The Cost (?) of Discipleship? (of walking with Jesus)
Thoughts that cause me to be drawn closer to Jesus… and to the Cross:
21 Jesus said to him, “If you want to be perfect, go and sell all you have and give the money to the poor, and you will have riches in heaven; then come and follow me.”
22 When the young man heard this, he went away sad, because he was very rich. Matthew 19:21-22 GNT
IN this atmosphere of theological litigation it comes to seem as if God did not want us to be free, as if freedom were something He envied and begrudged us; as if grace, while making us “safe,” took all the sting out of this dangerous faculty of free will by robbing us of spontaneous initiative; in other words, it seems as if man saves himself and arrives at divine union by bartering his freedom for God’s grace. The price of happiness is the renunciation of his natural autonomy, and the acceptance of a slave-status in the household of a God who is powerful enough to make slavery worth while.
The methods that make the kingdom of America strong—economic, military, technological, informational—are not suited to making the kingdom of God strong. I have had to learn a new methodology: truth-telling and love-making, prayer and parable. These are not methods very well adapted to raising the standard of living in suburbia or massaging the ego into a fashionable shape.
We need to pray for men and women in our churches who have determined to set their own agendas—to live their lives as they please! They have determined to manage the influences of the Word of God in their lives.
When I was in Bible College, one of the motto’s of our school was “to prepare servant leaders,” And while most thought this was about pastors, youth pastors and missionaries, it was equally about preparing those who would serve the church in the community, and as volunteers in local congregations. TO this end, every graduate ended up with a part of their degree being in Bible.
While I don’t believe it was everyone’s intent, there was a subtle concept undertow similar to Merton’s comment in green above. In order to show we were saved, we needed to give up what we wanted, and embrace the sacrifice that God wanted us to make. For that was the way to be holy. Avoiding sin was often taught as forgoing pleasure. We didn’t have to live like monks, (unless we were headed to the mission field) but books like Freedom of Simplicity, and books by Tony Campolo and Ron Sider were often looked at as true spiritual disciplines that we needed to embrace. (These books were good- but it was put to us that it was our “duty” to live sacrificially)
There is not doubt in my mind that we need a change of heart and soul in this country. Peterson is write, the American Way is often incompatible with God’s will. The perceived standard of living will not be increased, the ego won’t be massaged in the ways the world recognizes. This is not just a problem in society, it starts in the church, where we have been taught it is either God’s way or the highway.. Again, we see guilt and pressure to give up what we have…and perhaps even feel much like the young rich man Jesus invites into his crew.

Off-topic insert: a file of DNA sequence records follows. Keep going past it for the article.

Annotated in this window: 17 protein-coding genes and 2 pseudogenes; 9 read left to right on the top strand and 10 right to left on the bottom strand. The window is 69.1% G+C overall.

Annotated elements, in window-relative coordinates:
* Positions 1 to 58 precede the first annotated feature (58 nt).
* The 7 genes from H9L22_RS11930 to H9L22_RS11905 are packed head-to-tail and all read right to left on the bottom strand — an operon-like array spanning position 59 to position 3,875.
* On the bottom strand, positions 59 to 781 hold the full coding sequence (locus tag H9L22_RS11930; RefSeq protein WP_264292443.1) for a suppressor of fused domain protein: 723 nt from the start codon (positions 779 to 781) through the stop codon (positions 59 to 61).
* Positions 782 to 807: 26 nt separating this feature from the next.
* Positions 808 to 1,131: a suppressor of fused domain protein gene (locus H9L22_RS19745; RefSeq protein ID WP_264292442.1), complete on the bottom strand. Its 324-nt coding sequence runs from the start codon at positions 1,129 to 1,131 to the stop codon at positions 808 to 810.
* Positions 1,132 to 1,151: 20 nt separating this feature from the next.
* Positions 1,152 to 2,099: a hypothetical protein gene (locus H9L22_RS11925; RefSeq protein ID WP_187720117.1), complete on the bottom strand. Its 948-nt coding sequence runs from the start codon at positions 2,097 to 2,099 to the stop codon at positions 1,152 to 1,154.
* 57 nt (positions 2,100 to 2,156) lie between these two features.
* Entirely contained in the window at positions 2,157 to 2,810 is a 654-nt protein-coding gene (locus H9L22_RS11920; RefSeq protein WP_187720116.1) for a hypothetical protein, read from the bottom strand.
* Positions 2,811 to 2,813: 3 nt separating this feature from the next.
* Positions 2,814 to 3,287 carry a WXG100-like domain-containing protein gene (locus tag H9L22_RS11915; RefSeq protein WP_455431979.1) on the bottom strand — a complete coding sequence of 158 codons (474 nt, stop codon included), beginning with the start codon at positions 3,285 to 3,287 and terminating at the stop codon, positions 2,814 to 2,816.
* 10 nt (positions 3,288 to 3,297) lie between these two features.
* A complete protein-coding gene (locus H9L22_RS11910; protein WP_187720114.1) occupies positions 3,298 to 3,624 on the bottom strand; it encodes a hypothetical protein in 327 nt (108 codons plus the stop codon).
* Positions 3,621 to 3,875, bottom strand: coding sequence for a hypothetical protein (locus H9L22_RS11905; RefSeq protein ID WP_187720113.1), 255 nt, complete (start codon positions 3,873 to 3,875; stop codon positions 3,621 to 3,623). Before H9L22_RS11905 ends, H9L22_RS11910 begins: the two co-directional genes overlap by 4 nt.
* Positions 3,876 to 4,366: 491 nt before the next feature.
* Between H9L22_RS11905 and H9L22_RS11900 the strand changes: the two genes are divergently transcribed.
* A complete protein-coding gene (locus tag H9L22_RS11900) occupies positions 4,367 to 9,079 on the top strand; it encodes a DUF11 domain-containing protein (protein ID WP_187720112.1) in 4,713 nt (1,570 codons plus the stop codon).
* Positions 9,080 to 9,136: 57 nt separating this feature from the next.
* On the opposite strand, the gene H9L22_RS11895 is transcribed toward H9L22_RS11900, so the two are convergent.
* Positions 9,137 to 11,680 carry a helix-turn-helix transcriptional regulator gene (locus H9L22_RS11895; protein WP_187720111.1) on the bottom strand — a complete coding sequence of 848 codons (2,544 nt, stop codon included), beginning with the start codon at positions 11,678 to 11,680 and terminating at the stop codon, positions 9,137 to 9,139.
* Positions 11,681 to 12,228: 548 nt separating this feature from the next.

Make no mistake, the lifestyles of someone dependent on God is different from someone without God. But it isn’t about losing freedom or sacrificing ones ego on the altar.
It’ is about seeing a change in ownership, about realizing that we were less free apart from God than we are walking with Him. We need to see that pleasure and happiness are not the same, and the damage sin does to us, is horrid. It is not losing freedom, it is changing masters, One who was oppressive, and one who is benevolent. One who does not care about one’s life, or eternity, One who cares for it enough to die…
That’s the missing piece of the discussion, the idea that free-will is not oppressed by Satan. Satan will use anything to captivate our attention, our hearts, our souls. The cost of following Jesus is not a cost to us, but a blessing. It is not a loss of free will, but freedom from the consequences of the thoughts, words and actions that deserve punishment. Until we understand this – we will struggle with the idea of the cost of discipleship.
God is our Lord, and when we struggle with that, and we will, may we ask for His help, and the assurance of His love and presence. Amen!
Thomas Merton, The New Man (London; New York: Burns & Oates, 1976), 27.
Eugene H. Peterson, The Contemplative Pastor: Returning to the Art of Spiritual Direction, vol. 17, The Leadership Library (Carol Stream, IL; Dallas; Waco, TX: Christianity Today; Word Pub., 1989), 38.
A. W. Tozer and Gerald B. Smith, Mornings with Tozer: Daily Devotional Readings (Chicago: Moody Publishers, 2008).